Our next evening, we went to a Wisconsin “Supper Club”. The specialty was prime rib, which was very good. Unfortunately, we did not realize that these traditional supper clubs are something of a throwback to the 60’s. Each entrée comes with soup, salad, and two sides, a very great deal of food. Because we didn’t know this, we ordered appetizers to start. Far too much to eat, so several takeaway boxes went back to the boat with us.
Our third evening in Racine we were delighted to get together again with our friends from Apres Sail. Drinks on their boat, followed by a nice evening at a restaurant. Their planned route coincides with ours several times, so we look forward to our meetings.
As we walked back from the restaurant, we were fascinated by two dragon sculptures at the end of the town market square. They were lit up, and closer inspection showed that they were made of thousands of tiny bottles filled with different coloured liquids. The wings and larger details were some sort of plastic based fabric. There was no plaque or explanation for why they were there or who was the creator.
Our run from Racine to Port Washington was interrupted by a severe weather warning broadcast by the Coast Guard, as a line of strong thunderstorms was about to cross the lake. Fortunately, we had speeded up our trip by running fast, and we were close enough to duck into Milwaukee to wait out the weather. We will be making a proper visit to the city on our trip south, but it was handy to be able to suss out the docks where we already have a reservation for later this month. They are part of a City waterfront park, and were completely empty that day.
The afternoon run to Port Washington was easy, in hot and sunny conditions. We eased into our space on the town wall with excellent help from neighbouring boaters. The wall and town waterfront form part of the marina. It is always enjoyable to sit in the cockpit and watch the world go by. People love to walk along the waterfront and look at the boats, some with dogs of all sizes and shapes. Attractive modern condos line the docks, and then give way to a mixture of new and restored old buildings in the nearby downtown. The whole area is beautifully landscaped and well kept.
The first settlers came to Port Washington in 1835, and by 1848, after many petitions, Congress agreed to build a lighthouse to assist the increasing shipping calling at the port. The first lighthouse deteriorated, so was rebuilt in 1860. Ten years later the Federal Government built the first artificial harbour on the Great Lakes in Port Washington. Pierhead lights followed 15 years later, although the original lighthouse continued to be operated by a resident keeper until 1903.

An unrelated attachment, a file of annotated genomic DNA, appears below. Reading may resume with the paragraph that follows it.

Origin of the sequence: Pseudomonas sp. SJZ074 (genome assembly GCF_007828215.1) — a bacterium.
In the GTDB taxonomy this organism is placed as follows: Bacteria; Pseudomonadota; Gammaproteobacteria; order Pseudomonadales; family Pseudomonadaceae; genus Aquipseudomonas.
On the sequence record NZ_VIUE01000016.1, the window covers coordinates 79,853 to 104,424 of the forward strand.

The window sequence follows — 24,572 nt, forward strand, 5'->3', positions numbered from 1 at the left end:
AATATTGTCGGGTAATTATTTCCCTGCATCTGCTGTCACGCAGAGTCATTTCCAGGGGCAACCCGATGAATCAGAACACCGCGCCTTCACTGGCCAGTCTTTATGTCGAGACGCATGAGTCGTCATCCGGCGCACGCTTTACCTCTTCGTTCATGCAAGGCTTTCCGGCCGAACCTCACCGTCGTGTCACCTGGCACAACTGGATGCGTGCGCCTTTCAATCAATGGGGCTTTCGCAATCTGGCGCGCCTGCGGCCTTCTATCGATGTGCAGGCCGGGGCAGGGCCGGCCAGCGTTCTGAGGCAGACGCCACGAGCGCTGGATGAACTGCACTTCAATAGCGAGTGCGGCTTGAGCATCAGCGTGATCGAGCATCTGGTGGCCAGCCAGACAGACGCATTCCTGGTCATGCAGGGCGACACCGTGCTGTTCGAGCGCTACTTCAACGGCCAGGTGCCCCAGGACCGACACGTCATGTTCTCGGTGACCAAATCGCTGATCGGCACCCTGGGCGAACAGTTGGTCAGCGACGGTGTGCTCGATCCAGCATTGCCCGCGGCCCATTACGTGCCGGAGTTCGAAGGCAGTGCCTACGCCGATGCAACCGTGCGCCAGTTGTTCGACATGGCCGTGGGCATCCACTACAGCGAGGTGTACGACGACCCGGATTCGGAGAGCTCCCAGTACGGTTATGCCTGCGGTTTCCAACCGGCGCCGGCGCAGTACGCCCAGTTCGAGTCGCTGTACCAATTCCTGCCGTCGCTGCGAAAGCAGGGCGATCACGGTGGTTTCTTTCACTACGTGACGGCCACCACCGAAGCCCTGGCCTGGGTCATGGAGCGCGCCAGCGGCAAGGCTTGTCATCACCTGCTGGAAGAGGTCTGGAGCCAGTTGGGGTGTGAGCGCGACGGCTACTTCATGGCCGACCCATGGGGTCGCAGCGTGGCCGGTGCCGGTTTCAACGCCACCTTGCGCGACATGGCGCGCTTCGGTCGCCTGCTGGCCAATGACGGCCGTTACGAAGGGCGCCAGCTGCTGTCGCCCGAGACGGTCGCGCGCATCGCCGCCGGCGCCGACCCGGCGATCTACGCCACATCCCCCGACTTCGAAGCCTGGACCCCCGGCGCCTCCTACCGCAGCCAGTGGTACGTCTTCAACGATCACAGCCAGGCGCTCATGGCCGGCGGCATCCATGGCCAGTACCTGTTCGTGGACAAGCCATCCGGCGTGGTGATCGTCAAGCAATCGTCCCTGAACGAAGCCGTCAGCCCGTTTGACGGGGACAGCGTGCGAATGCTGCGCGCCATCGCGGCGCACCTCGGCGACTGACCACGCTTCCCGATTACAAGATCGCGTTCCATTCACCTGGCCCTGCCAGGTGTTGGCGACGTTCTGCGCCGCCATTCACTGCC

St Mary’s Catholic Church, a beautiful limestone church dating from 1882, is set on a bluff above the downtown. Dick was very taken by the number of steps required to reach the church. He suggests that attendance would be for the most committed worshippers only! The church tower houses 3 bells, that apparently can be heard for miles.
The restaurant highlight was an establishment called Twisted Willow. Very nice food, with a starter of baked cheese curds. Wisconsin is known for its cheese, and cheese curds are a specialty. They are traditionally eaten uncooked, straight from the dairy, or they are battered and deep fried and served with a sauce. I can tell you that at Twisted Willow they are also delicious baked and served with crisp toasts.
Once again, I was down for the count, this time by reaction to the arthritis meds I had been taking. Dick had to be the town explorer and photographer. We ended up adding an extra day, partly because of poor conditions on the lake, but also to give me time to visit a doctor. I was relieved to be correct in my diagnosis of what was wrong, and was given helpful advice, no prescriptions required.